April 20, 2004
Hometown: Lynnwood, WA
High School: Edmonds-Woodway HS
The life of a Stanford Baseball player can be pretty demanding.
The academic and athletic rigors begin each September with the players diving nose-deep into their challenging classwork, as well as hitting the field for fall individual and team practice sessions. The players get a little time away from both over the Holidays before returning to The Farm in early January to take on two more quarters of classes and begin final preparations for a grueling season that can last nearly five months should the team advance all the way to the College World Series, as it has in each of the last five seasons. Outside of a short mandatory break from baseball for winter finals in March, the players pretty much practice or play games six days a week until the season ends in June.
Then they get a break, right? Wrong.
Usually within a few days after the collegiate season is over, most of the players are putting on a uniform for a summer team in faraway places such as the Cape Cod League, the Alaska Baseball League, or the New England Collegiate Baseball League. A couple of lucky ones every year even get to travel around the country and make international trips with Team USA.
For a player like sophomore Cardinal shortstop Chris Minaker, who did not start a game in his freshman season, there is pressure to make the most of any opportunity to improve.
Minaker began to do just that in the second half of last season when he admitted to realizing that he probably wasn't go to see much time on the field.
"I began to focus my energy on lifting weights and getting stronger," remembered Minaker. "If I was going to get better, it was going to be at practice and before the games. As for lifting, I didn't have to worry about being sore for the games, so I figured why not. I took the extra time and went ahead and did it. When I did get my chance to play, the only way I was going to be ready was if I was bigger and stronger than I was."
Minaker finally got his chance to prove himself against other college players a few days after the CWS when he suited up for Northern Ohio of the Great Lakes Summer League.
The day he arrived, he found his named etched into the starting lineup card for the first time in more than a year.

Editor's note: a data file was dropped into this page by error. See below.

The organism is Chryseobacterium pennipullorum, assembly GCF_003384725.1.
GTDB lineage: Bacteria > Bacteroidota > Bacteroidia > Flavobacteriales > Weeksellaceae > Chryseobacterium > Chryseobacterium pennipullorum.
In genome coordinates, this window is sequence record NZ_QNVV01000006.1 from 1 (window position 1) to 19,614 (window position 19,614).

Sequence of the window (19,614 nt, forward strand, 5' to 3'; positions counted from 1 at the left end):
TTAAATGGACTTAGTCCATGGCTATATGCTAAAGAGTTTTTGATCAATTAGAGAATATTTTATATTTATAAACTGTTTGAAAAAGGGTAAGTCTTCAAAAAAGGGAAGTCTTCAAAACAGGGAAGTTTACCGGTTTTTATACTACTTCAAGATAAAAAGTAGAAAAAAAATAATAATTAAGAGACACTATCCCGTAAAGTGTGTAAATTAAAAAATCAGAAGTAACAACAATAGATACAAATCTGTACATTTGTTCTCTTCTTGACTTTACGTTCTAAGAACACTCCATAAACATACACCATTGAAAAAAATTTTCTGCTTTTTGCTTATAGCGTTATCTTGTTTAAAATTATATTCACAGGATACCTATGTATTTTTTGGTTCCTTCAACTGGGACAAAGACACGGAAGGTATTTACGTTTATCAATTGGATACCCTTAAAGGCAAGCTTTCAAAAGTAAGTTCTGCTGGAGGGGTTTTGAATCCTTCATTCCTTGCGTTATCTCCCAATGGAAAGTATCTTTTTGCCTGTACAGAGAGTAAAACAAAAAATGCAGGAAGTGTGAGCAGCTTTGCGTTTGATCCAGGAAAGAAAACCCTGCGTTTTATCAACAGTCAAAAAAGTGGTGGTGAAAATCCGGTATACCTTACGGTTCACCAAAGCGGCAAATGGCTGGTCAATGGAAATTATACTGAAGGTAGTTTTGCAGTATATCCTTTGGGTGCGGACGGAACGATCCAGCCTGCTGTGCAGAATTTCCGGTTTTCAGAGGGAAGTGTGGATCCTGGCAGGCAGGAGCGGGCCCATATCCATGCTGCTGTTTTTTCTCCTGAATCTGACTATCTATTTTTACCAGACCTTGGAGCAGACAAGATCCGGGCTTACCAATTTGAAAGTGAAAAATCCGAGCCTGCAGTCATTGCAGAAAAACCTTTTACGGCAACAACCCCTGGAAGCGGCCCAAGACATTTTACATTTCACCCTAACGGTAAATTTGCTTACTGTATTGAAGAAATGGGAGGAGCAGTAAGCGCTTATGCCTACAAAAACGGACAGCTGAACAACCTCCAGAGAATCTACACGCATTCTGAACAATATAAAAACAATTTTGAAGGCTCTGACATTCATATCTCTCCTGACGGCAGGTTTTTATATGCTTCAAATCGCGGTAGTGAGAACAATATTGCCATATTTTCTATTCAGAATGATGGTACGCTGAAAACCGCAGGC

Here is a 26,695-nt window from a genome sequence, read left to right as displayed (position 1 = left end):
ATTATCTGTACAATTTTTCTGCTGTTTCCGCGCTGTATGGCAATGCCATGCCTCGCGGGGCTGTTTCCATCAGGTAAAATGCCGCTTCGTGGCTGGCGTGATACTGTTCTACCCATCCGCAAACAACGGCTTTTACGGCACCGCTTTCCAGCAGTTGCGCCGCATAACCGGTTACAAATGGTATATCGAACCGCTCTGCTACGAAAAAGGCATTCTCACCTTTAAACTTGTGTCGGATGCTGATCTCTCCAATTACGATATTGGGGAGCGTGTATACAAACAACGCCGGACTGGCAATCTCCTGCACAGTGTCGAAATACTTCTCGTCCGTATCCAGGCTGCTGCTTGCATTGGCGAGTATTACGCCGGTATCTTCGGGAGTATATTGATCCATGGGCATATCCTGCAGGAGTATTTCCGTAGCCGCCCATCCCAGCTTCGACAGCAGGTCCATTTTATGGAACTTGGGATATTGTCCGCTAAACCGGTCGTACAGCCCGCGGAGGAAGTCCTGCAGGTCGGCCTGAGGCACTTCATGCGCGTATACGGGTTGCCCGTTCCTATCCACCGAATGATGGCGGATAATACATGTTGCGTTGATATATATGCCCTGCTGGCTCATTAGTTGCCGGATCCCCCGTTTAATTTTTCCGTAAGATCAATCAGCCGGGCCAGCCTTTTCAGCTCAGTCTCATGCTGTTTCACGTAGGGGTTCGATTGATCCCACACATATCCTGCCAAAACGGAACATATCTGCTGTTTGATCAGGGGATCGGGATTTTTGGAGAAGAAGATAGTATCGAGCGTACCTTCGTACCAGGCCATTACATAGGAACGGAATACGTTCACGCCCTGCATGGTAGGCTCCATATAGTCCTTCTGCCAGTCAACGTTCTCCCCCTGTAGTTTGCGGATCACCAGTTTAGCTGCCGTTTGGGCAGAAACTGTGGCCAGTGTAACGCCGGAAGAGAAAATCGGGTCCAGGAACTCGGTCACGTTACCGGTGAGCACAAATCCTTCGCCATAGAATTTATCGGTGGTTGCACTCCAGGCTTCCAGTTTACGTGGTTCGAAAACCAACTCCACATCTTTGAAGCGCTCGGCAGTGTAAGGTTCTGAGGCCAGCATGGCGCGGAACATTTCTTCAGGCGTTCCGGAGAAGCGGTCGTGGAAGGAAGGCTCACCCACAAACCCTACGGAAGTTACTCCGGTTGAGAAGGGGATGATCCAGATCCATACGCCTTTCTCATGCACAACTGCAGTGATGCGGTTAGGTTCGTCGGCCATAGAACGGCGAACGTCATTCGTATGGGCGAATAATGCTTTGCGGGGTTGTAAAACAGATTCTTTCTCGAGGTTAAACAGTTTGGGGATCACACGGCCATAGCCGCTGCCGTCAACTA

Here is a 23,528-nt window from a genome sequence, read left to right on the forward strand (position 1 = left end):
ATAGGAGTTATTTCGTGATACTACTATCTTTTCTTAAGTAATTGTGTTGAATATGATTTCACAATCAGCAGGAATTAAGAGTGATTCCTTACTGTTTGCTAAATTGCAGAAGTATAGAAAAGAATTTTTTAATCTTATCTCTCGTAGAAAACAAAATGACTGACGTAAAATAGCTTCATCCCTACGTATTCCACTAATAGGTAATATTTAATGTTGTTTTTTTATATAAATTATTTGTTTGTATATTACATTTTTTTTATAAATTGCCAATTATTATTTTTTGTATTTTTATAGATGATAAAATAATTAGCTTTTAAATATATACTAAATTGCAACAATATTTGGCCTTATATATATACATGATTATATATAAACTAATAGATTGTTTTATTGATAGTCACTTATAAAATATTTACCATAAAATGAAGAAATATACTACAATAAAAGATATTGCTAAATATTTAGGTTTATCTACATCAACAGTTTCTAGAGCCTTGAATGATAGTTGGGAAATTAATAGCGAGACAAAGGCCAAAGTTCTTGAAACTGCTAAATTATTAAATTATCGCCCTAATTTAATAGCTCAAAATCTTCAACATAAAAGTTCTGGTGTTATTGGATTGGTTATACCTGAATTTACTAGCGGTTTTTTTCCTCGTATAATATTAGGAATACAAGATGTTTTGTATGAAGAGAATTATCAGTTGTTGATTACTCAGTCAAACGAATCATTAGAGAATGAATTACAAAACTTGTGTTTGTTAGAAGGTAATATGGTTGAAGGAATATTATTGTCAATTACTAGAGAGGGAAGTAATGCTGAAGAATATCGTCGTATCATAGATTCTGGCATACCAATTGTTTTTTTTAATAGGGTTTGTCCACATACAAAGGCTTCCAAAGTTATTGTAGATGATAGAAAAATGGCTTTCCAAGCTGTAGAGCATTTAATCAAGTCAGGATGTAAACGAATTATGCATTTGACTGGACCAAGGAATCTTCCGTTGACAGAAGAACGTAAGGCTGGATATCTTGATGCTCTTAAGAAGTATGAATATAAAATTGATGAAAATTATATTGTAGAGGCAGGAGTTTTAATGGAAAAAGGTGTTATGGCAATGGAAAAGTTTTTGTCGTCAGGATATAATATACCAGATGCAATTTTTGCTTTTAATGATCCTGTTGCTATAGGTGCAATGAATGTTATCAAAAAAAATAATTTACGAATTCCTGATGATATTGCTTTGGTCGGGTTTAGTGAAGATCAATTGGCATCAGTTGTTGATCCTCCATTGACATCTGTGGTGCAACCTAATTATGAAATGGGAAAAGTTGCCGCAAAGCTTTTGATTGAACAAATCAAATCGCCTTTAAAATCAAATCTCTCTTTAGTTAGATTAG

"Playing every day and getting results reinstilled my confidence after not playing much my freshman year at Stanford," exclaimed Minaker. "It was an affirmation that I could prove myself at a collegiate level of play."
Then Minaker got an unexpected break, in more ways than one. In fact, nine ways might be the most accurate. The first eight came on a late July drag bunt attempt that came off Minaker's bat and blasted into his face, breaking the top of his nose in two places, the bottom of his nose above his lip in five, and his cheekbone in another. The ninth may have been the most important.
"Getting hit gave me an opportunity to focus on different aspects of my life outside of baseball," explained Minaker. "I got a chance to just be a kid a little bit and escape the responsibilities of being a student-athlete. It was one of the first experiences I had without class or baseball for a period of time longer than a week or two."
Not that Minaker just sat around and did nothing. He says that he "never skipped a beat" in the weight room and was back lifting only two days after the injury, even before he had a surgical procedure that "realigned the bones in my face".
"I was really upset after I got hit in the face and channeled that extra energy into lifting," he recalled.
Minaker didn't do any baseball-related skills training and had no school to worry about for more than a month until he started working out with the bat and ball again on September 1.
"I lifted weights and just kind of got a chance to be a bit of a normal kid," he said. "It was very refreshing and valuable to have no worries for a little while. But, at the same time when you don't play, you realize how much you enjoy it."
Minaker felt a strong feeling of excitement when he stepped back on the field at Sunken Diamond for fall workouts.
"I was pretty excited to at least know that I had a better chance to play this year," remembered Minaker. "My attitude was to stay positive, because if I wasn't going to take a positive mind set to the ballpark then negativity would breed failure and when I did get my chance, that would just work to take me down."
"I wanted to stay positive, and I knew that my chance would come," he continued. "It did, and I'm so thankful."
Minaker's chance finally came when he started his first collegiate game against Texas on February 21, and he responded with a hit and an RBI. In his next start at California eight days later, he came through with a pair of hits. When he hit his first collegiate homer and drove in a career-high four runs as Stanford's starting shortstop to key an 11-4 win over UCLA in the Pac-10 opener on April 2, he seemed to solidify his hold on the starting spot as he has been in the starting lineup ever since.
"I just really wanted to make sure that my mind set was not that it's my first time playing," emphasized Minaker. "I have played my whole life and had confidence that I would succeed. I just tried to focus on the mental aspect and knew that the physical side would take over."
No worries Chris, it has.
by Kyle McRae